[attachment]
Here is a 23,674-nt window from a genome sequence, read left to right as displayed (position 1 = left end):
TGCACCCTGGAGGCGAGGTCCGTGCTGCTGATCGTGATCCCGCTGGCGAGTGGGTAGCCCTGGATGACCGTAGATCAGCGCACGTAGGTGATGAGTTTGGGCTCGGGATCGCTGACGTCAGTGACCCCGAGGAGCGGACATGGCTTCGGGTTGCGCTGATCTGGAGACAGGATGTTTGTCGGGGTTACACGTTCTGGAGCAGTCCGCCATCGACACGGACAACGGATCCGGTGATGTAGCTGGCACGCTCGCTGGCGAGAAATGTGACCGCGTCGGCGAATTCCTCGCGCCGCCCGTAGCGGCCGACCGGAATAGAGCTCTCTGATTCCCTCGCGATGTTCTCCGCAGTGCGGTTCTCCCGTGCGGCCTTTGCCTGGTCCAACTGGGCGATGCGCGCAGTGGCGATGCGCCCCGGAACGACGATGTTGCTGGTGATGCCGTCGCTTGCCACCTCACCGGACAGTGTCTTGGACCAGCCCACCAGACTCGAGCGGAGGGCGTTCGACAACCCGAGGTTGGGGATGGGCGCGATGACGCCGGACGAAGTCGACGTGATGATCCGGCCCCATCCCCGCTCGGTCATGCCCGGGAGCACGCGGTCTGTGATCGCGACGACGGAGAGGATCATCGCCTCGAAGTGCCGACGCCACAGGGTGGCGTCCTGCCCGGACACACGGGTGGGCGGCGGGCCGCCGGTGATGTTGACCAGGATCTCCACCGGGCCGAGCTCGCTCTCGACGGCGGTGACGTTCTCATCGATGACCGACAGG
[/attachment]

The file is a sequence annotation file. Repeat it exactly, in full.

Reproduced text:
Here is a 23,674-nt window from a genome sequence, read left to right as displayed (position 1 = left end):
TGCACCCTGGAGGCGAGGTCCGTGCTGCTGATCGTGATCCCGCTGGCGAGTGGGTAGCCCTGGATGACCGTAGATCAGCGCACGTAGGTGATGAGTTTGGGCTCGGGATCGCTGACGTCAGTGACCCCGAGGAGCGGACATGGCTTCGGGTTGCGCTGATCTGGAGACAGGATGTTTGTCGGGGTTACACGTTCTGGAGCAGTCCGCCATCGACACGGACAACGGATCCGGTGATGTAGCTGGCACGCTCGCTGGCGAGAAATGTGACCGCGTCGGCGAATTCCTCGCGCCGCCCGTAGCGGCCGACCGGAATAGAGCTCTCTGATTCCCTCGCGATGTTCTCCGCAGTGCGGTTCTCCCGTGCGGCCTTTGCCTGGTCCAACTGGGCGATGCGCGCAGTGGCGATGCGCCCCGGAACGACGATGTTGCTGGTGATGCCGTCGCTTGCCACCTCACCGGACAGTGTCTTGGACCAGCCCACCAGACTCGAGCGGAGGGCGTTCGACAACCCGAGGTTGGGGATGGGCGCGATGACGCCGGACGAAGTCGACGTGATGATCCGGCCCCATCCCCGCTCGGTCATGCCCGGGAGCACGCGGTCTGTGATCGCGACGACGGAGAGGATCATCGCCTCGAAGTGCCGACGCCACAGGGTGGCGTCCTGCCCGGACACACGGGTGGGCGGCGGGCCGCCGGTGATGTTGACCAGGATCTCCACCGGGCCGAGCTCGCTCTCGACGGCGGTGACGTTCTCATCGATGACCGACAGG